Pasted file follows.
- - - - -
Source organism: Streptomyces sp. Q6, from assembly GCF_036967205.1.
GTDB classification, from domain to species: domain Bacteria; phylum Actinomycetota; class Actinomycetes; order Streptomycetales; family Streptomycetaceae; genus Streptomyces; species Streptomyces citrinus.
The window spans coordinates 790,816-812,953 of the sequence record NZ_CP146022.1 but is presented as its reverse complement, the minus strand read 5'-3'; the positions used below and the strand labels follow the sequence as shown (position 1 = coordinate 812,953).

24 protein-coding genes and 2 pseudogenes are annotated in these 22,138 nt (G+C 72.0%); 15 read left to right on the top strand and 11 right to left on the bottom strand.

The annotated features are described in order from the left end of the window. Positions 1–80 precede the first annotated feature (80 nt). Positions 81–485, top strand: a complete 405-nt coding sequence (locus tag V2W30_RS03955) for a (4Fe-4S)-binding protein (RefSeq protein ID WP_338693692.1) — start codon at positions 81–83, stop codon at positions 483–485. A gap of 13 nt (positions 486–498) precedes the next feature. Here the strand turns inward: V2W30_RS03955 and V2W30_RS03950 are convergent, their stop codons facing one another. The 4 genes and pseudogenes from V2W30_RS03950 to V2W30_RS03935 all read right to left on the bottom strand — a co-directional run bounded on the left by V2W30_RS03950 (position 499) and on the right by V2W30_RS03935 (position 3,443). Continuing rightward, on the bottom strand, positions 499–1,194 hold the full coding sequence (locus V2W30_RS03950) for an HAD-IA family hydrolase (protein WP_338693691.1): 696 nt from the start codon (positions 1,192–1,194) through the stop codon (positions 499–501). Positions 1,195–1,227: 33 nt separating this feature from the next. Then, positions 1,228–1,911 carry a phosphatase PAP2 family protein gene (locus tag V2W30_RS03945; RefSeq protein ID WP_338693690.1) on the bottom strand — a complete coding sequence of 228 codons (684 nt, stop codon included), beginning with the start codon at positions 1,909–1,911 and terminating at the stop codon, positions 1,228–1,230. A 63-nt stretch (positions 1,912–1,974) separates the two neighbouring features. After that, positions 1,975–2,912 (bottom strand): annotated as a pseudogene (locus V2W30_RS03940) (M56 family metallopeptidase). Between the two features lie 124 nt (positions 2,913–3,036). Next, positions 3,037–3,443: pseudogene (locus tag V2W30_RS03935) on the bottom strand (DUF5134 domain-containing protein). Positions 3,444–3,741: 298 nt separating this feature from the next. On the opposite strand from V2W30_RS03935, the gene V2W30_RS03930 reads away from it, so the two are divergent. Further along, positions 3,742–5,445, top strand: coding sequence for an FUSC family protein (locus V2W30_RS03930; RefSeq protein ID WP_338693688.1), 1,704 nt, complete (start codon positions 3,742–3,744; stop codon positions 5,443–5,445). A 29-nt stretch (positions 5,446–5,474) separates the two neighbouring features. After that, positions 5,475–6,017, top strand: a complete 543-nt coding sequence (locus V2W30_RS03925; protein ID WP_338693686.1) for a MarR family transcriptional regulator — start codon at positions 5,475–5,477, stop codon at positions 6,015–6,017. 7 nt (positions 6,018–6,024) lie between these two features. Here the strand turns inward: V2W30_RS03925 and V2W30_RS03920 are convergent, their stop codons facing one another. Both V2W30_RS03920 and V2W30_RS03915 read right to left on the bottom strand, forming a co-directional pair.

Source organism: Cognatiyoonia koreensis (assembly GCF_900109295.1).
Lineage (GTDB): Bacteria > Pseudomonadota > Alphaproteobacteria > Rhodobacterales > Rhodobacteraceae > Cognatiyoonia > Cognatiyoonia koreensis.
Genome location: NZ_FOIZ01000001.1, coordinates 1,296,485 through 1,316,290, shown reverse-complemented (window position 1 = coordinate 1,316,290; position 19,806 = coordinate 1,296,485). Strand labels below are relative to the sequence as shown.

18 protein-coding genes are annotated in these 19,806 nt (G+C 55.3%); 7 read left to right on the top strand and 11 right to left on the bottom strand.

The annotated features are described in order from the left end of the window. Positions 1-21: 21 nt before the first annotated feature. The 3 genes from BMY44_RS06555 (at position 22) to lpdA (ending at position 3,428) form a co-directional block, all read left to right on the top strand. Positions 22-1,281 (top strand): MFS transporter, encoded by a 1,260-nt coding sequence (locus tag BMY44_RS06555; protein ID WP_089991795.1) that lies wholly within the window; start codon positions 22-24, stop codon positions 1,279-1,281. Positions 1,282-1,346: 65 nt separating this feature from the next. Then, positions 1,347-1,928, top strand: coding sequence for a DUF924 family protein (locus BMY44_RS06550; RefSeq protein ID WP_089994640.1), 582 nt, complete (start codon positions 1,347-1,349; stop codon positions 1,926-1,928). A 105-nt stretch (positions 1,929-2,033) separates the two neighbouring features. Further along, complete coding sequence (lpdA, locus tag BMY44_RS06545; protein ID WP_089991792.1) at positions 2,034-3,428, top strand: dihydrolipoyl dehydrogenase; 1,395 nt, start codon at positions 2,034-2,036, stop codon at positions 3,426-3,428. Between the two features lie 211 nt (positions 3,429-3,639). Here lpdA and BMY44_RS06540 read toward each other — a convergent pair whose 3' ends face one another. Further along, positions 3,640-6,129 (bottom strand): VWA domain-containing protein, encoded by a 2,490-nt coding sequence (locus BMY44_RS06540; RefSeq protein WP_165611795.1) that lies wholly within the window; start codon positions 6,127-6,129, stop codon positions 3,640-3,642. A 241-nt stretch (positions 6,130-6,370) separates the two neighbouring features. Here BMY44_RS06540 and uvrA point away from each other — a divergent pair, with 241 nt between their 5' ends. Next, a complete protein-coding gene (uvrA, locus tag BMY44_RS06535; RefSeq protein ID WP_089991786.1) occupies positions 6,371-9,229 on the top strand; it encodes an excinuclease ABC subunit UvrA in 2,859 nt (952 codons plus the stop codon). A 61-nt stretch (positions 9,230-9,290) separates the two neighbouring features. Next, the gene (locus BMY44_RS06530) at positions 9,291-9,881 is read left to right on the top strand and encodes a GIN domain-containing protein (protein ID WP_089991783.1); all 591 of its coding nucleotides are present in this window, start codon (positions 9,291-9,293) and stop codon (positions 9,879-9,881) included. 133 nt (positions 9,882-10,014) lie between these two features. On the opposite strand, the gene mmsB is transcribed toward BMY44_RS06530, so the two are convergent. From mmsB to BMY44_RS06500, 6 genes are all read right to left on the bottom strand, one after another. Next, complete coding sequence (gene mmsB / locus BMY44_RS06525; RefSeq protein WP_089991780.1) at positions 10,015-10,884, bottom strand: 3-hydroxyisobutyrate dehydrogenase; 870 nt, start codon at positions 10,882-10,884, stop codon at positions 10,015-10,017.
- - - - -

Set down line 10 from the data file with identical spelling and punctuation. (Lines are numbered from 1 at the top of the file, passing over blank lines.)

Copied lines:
The annotated features are described in order from the left end of the window. Positions 1-21: 21 nt before the first annotated feature. The 3 genes from BMY44_RS06555 (at position 22) to lpdA (ending at position 3,428) form a co-directional block, all read left to right on the top strand. Positions 22-1,281 (top strand): MFS transporter, encoded by a 1,260-nt coding sequence (locus tag BMY44_RS06555; protein ID WP_089991795.1) that lies wholly within the window; start codon positions 22-24, stop codon positions 1,279-1,281. Positions 1,282-1,346: 65 nt separating this feature from the next. Then, positions 1,347-1,928, top strand: coding sequence for a DUF924 family protein (locus BMY44_RS06550; RefSeq protein ID WP_089994640.1), 582 nt, complete (start codon positions 1,347-1,349; stop codon positions 1,926-1,928). A 105-nt stretch (positions 1,929-2,033) separates the two neighbouring features. Further along, complete coding sequence (lpdA, locus tag BMY44_RS06545; protein ID WP_089991792.1) at positions 2,034-3,428, top strand: dihydrolipoyl dehydrogenase; 1,395 nt, start codon at positions 2,034-2,036, stop codon at positions 3,426-3,428. Between the two features lie 211 nt (positions 3,429-3,639). Here lpdA and BMY44_RS06540 read toward each other — a convergent pair whose 3' ends face one another. Further along, positions 3,640-6,129 (bottom strand): VWA domain-containing protein, encoded by a 2,490-nt coding sequence (locus BMY44_RS06540; RefSeq protein WP_165611795.1) that lies wholly within the window; start codon positions 6,127-6,129, stop codon positions 3,640-3,642. A 241-nt stretch (positions 6,130-6,370) separates the two neighbouring features. Here BMY44_RS06540 and uvrA point away from each other — a divergent pair, with 241 nt between their 5' ends. Next, a complete protein-coding gene (uvrA, locus tag BMY44_RS06535; RefSeq protein ID WP_089991786.1) occupies positions 6,371-9,229 on the top strand; it encodes an excinuclease ABC subunit UvrA in 2,859 nt (952 codons plus the stop codon). A 61-nt stretch (positions 9,230-9,290) separates the two neighbouring features. Next, the gene (locus BMY44_RS06530) at positions 9,291-9,881 is read left to right on the top strand and encodes a GIN domain-containing protein (protein ID WP_089991783.1); all 591 of its coding nucleotides are present in this window, start codon (positions 9,291-9,293) and stop codon (positions 9,879-9,881) included. 133 nt (positions 9,882-10,014) lie between these two features. On the opposite strand, the gene mmsB is transcribed toward BMY44_RS06530, so the two are convergent. From mmsB to BMY44_RS06500, 6 genes are all read right to left on the bottom strand, one after another. Next, complete coding sequence (gene mmsB / locus BMY44_RS06525; RefSeq protein WP_089991780.1) at positions 10,015-10,884, bottom strand: 3-hydroxyisobutyrate dehydrogenase; 870 nt, start codon at positions 10,882-10,884, stop codon at positions 10,015-10,017.